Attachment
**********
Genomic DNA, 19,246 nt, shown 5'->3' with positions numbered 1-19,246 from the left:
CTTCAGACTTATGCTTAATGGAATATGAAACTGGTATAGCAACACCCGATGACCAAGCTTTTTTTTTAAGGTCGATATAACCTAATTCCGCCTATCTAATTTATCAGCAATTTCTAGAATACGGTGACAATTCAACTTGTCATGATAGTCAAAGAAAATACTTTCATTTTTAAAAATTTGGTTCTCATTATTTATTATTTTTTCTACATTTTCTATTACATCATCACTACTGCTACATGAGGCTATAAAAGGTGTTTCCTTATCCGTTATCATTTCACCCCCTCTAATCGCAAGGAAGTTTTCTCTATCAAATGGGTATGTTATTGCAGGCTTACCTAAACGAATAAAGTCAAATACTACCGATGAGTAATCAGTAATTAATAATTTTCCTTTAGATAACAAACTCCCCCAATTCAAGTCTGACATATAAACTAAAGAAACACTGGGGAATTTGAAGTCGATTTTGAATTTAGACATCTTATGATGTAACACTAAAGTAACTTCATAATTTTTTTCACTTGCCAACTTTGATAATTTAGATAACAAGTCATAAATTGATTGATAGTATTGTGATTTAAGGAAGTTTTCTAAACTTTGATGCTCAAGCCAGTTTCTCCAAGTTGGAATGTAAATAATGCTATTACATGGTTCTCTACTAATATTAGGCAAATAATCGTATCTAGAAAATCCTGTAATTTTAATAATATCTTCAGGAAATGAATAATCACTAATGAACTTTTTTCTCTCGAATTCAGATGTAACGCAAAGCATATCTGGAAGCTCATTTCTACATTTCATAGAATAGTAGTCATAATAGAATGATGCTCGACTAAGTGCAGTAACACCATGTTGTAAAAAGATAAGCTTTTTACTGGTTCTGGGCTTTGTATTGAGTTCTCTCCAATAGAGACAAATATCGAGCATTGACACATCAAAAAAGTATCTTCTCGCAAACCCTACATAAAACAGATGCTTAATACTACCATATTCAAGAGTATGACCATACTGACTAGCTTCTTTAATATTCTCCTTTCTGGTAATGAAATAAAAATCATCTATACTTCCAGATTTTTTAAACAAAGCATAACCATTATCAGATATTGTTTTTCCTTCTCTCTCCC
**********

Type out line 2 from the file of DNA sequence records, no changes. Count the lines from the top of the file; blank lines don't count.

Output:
CTTCAGACTTATGCTTAATGGAATATGAAACTGGTATAGCAACACCCGATGACCAAGCTTTTTTTTTAAGGTCGATATAACCTAATTCCGCCTATCTAATTTATCAGCAATTTCTAGAATACGGTGACAATTCAACTTGTCATGATAGTCAAAGAAAATACTTTCATTTTTAAAAATTTGGTTCTCATTATTTATTATTTTTTCTACATTTTCTATTACATCATCACTACTGCTACATGAGGCTATAAAAGGTGTTTCCTTATCCGTTATCATTTCACCCCCTCTAATCGCAAGGAAGTTTTCTCTATCAAATGGGTATGTTATTGCAGGCTTACCTAAACGAATAAAGTCAAATACTACCGATGAGTAATCAGTAATTAATAATTTTCCTTTAGATAACAAACTCCCCCAATTCAAGTCTGACATATAAACTAAAGAAACACTGGGGAATTTGAAGTCGATTTTGAATTTAGACATCTTATGATGTAACACTAAAGTAACTTCATAATTTTTTTCACTTGCCAACTTTGATAATTTAGATAACAAGTCATAAATTGATTGATAGTATTGTGATTTAAGGAAGTTTTCTAAACTTTGATGCTCAAGCCAGTTTCTCCAAGTTGGAATGTAAATAATGCTATTACATGGTTCTCTACTAATATTAGGCAAATAATCGTATCTAGAAAATCCTGTAATTTTAATAATATCTTCAGGAAATGAATAATCACTAATGAACTTTTTTCTCTCGAATTCAGATGTAACGCAAAGCATATCTGGAAGCTCATTTCTACATTTCATAGAATAGTAGTCATAATAGAATGATGCTCGACTAAGTGCAGTAACACCATGTTGTAAAAAGATAAGCTTTTTACTGGTTCTGGGCTTTGTATTGAGTTCTCTCCAATAGAGACAAATATCGAGCATTGACACATCAAAAAAGTATCTTCTCGCAAACCCTACATAAAACAGATGCTTAATACTACCATATTCAAGAGTATGACCATACTGACTAGCTTCTTTAATATTCTCCTTTCTGGTAATGAAATAAAAATCATCTATACTTCCAGATTTTTTAAACAAAGCATAACCATTATCAGATATTGTTTTTCCTTCTCTCTCCC